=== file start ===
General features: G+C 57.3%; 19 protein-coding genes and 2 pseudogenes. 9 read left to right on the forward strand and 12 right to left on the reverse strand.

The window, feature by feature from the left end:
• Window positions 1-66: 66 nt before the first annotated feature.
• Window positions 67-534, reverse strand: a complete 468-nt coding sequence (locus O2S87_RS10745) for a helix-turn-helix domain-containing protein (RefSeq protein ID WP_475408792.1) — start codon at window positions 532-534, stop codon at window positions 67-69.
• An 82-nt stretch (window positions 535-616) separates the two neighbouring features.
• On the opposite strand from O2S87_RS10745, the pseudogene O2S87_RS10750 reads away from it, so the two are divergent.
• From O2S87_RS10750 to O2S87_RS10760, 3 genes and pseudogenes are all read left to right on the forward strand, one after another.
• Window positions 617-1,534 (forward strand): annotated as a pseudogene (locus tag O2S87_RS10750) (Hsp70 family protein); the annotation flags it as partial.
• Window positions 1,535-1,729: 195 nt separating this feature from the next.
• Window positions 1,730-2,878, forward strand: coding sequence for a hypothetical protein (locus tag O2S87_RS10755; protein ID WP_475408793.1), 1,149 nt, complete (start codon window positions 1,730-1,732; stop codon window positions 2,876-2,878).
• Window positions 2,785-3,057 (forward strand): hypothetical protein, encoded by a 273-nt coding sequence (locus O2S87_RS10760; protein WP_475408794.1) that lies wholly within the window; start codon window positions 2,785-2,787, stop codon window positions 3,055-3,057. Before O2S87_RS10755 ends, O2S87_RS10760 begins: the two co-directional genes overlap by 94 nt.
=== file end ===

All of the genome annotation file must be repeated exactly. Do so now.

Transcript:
General features: G+C 57.3%; 19 protein-coding genes and 2 pseudogenes. 9 read left to right on the forward strand and 12 right to left on the reverse strand.

The window, feature by feature from the left end:
• Window positions 1-66: 66 nt before the first annotated feature.
• Window positions 67-534, reverse strand: a complete 468-nt coding sequence (locus O2S87_RS10745) for a helix-turn-helix domain-containing protein (RefSeq protein ID WP_475408792.1) — start codon at window positions 532-534, stop codon at window positions 67-69.
• An 82-nt stretch (window positions 535-616) separates the two neighbouring features.
• On the opposite strand from O2S87_RS10745, the pseudogene O2S87_RS10750 reads away from it, so the two are divergent.
• From O2S87_RS10750 to O2S87_RS10760, 3 genes and pseudogenes are all read left to right on the forward strand, one after another.
• Window positions 617-1,534 (forward strand): annotated as a pseudogene (locus tag O2S87_RS10750) (Hsp70 family protein); the annotation flags it as partial.
• Window positions 1,535-1,729: 195 nt separating this feature from the next.
• Window positions 1,730-2,878, forward strand: coding sequence for a hypothetical protein (locus tag O2S87_RS10755; protein ID WP_475408793.1), 1,149 nt, complete (start codon window positions 1,730-1,732; stop codon window positions 2,876-2,878).
• Window positions 2,785-3,057 (forward strand): hypothetical protein, encoded by a 273-nt coding sequence (locus O2S87_RS10760; protein WP_475408794.1) that lies wholly within the window; start codon window positions 2,785-2,787, stop codon window positions 3,055-3,057. Before O2S87_RS10755 ends, O2S87_RS10760 begins: the two co-directional genes overlap by 94 nt.